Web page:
Emma Woodhouse-Ditz or Deep?
By: Nicole Del Rio
" I'm going to take a heroine whom no one but myself will much like.”
These were Jane Austen's famous words about Emma Woodhouse, protagonist of her fourth novel Emma. She is spoiled gossip that can be a bit clueless (hence the title of the modern adaptation), therefore readers often get annoyed with her. Despite her less than stellar reputation Emma is still one of Austen's most popular works and has been adapted to screen six times. With the most recent being Autumn de Wilde's 2020 movie starring Anya Taylor Joy. So what is it about Emma that has kept her in the public eye since 1815?
Emma's introduction is very blunt, with the first sentence stating, "Emma Woodhouse, handsome, clever, and rich, with a comfortable home and happy disposition, seemed to unite some of the best blessings of existence; and had lived nearly twenty-one years in the world with very little to distress or vex her." The novel is written in third person, but Austen brilliantly only writes from Emma's perceptive. This helps engross readers not only in her world, but her mind as well, something very radical given the era's preference for third person narratives.
Emma may have a penchant for tea and gossip, but make no mistake- Emma is wiser than she lets on. She likes to play matchmaker and has had some success with this practice because she is good at analyzing people. Emma's shortcomings are her lack of patience and stubborn nature. She is smart enough to be the lady of her house, a role she assumed at a young age due to her mother's death, and Mr. Knightley says that Emma would have been more accomplished if she were more patient. Her intense focus on being a perfect friend and lady causes her to make mistakes, but really who doesn't make mistakes?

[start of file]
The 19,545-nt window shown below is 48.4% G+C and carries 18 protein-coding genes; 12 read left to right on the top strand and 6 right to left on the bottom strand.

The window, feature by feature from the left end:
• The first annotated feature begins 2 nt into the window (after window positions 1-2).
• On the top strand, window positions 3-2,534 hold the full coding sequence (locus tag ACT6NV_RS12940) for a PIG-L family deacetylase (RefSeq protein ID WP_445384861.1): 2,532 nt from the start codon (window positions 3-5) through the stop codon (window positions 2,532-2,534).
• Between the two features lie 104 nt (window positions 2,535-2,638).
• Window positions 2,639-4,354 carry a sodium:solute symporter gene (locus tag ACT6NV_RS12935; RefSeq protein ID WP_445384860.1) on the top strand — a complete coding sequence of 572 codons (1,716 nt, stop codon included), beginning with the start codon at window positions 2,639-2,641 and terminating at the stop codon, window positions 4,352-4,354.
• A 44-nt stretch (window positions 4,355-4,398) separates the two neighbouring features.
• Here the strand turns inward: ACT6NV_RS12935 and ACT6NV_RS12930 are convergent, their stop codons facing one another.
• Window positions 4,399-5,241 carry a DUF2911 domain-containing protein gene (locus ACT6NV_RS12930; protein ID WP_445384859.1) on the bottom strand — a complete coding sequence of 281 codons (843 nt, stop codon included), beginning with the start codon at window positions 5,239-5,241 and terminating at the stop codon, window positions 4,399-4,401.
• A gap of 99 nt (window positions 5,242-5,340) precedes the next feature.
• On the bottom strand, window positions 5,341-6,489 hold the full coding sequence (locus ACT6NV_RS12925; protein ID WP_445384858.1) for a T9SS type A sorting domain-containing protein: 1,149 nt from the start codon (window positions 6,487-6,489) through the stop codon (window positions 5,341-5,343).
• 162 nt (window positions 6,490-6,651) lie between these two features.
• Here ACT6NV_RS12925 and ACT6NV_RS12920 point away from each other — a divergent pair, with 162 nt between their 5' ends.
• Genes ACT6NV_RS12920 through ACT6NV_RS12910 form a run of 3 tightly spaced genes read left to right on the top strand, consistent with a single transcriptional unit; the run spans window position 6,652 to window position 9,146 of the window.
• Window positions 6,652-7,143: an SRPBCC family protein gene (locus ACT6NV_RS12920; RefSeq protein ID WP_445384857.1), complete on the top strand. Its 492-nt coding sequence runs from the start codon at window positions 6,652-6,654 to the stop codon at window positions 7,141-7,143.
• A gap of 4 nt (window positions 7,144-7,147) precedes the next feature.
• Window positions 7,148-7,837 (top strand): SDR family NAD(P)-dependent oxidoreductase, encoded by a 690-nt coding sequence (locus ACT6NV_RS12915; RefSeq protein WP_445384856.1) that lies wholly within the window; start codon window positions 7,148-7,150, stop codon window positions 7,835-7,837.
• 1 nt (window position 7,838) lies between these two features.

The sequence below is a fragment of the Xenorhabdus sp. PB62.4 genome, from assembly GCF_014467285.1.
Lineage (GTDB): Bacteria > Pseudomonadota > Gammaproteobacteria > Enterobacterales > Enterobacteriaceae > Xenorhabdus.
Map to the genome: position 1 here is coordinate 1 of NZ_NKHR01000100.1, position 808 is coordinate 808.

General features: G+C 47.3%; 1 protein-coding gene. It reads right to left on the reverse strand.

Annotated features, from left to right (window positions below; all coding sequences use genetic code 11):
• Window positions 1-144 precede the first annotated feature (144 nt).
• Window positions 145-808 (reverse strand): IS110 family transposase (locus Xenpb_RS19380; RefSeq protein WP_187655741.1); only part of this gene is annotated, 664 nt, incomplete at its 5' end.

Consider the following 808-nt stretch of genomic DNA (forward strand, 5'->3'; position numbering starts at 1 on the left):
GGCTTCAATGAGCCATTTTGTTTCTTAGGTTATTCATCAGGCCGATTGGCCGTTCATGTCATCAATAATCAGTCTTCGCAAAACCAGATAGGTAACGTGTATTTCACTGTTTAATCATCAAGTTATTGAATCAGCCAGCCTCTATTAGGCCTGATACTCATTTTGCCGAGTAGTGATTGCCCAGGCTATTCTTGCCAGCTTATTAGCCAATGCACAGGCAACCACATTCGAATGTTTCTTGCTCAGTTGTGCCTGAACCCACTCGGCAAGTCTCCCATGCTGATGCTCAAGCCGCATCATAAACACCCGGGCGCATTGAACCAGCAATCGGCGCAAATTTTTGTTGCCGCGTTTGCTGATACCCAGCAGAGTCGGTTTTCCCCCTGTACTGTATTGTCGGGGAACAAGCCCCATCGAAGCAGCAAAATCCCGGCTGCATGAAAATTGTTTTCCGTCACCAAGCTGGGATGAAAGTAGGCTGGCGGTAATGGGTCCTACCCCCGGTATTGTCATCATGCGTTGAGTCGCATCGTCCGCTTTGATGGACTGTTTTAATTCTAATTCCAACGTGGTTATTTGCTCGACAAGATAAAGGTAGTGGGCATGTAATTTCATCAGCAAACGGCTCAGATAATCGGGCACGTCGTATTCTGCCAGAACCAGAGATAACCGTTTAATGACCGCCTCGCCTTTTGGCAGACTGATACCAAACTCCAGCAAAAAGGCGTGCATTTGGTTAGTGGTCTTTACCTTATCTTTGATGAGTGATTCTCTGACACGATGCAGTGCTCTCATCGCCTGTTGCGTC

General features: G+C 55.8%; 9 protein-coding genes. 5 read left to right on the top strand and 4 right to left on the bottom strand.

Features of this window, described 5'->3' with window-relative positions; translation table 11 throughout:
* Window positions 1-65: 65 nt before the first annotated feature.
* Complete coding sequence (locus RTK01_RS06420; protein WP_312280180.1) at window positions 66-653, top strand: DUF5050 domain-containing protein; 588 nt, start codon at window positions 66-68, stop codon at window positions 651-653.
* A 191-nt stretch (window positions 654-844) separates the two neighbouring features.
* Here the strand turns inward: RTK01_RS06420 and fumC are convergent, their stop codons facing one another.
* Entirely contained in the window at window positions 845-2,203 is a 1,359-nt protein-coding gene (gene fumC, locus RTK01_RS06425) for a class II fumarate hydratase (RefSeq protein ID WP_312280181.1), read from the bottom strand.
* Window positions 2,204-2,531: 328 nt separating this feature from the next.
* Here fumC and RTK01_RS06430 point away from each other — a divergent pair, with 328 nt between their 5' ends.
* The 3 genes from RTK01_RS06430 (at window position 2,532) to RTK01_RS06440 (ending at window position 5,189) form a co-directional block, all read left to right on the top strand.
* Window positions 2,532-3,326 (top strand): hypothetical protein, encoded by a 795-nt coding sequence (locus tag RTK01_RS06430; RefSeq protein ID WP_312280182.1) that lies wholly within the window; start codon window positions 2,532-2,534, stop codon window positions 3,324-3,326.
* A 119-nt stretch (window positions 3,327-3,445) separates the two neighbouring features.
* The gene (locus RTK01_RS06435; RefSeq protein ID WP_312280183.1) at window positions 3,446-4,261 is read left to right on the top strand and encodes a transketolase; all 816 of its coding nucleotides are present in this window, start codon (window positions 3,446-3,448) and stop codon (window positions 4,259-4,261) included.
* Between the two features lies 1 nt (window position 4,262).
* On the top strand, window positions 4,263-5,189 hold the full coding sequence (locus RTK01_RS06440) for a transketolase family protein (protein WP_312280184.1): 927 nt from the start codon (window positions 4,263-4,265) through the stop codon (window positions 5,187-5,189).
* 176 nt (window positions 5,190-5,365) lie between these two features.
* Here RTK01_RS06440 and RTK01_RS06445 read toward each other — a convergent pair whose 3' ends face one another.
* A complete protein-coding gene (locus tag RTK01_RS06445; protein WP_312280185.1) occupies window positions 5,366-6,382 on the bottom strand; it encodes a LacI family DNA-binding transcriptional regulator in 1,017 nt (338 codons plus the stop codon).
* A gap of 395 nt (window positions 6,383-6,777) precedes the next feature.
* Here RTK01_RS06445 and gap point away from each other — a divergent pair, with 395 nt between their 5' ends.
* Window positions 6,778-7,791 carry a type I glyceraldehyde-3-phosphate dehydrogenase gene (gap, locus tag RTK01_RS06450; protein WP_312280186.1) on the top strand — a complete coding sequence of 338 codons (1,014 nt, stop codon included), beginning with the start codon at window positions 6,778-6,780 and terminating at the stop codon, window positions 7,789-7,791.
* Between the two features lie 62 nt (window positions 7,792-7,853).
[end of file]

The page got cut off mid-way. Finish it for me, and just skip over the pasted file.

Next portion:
Emma is a perfectionist that eventually learns that not everything in life can be planned out. That things like love need to develop naturally and cannot be manipulated. As someone that needed to grow up fast, Emma needed to learn to let go and just take it easy. Though her picnics and tea parties might seem insignificant in the eyes of a modern woman, to her those were methods to prove herself. Emma Woodhouse is more than a heroine, she's human. She's a young girl that is finding herself, that stumbles, but deep down has a good heart. Perhaps that is why people have been in love with her since 1815, and why Mr. Knightley loved her more than he could talk about.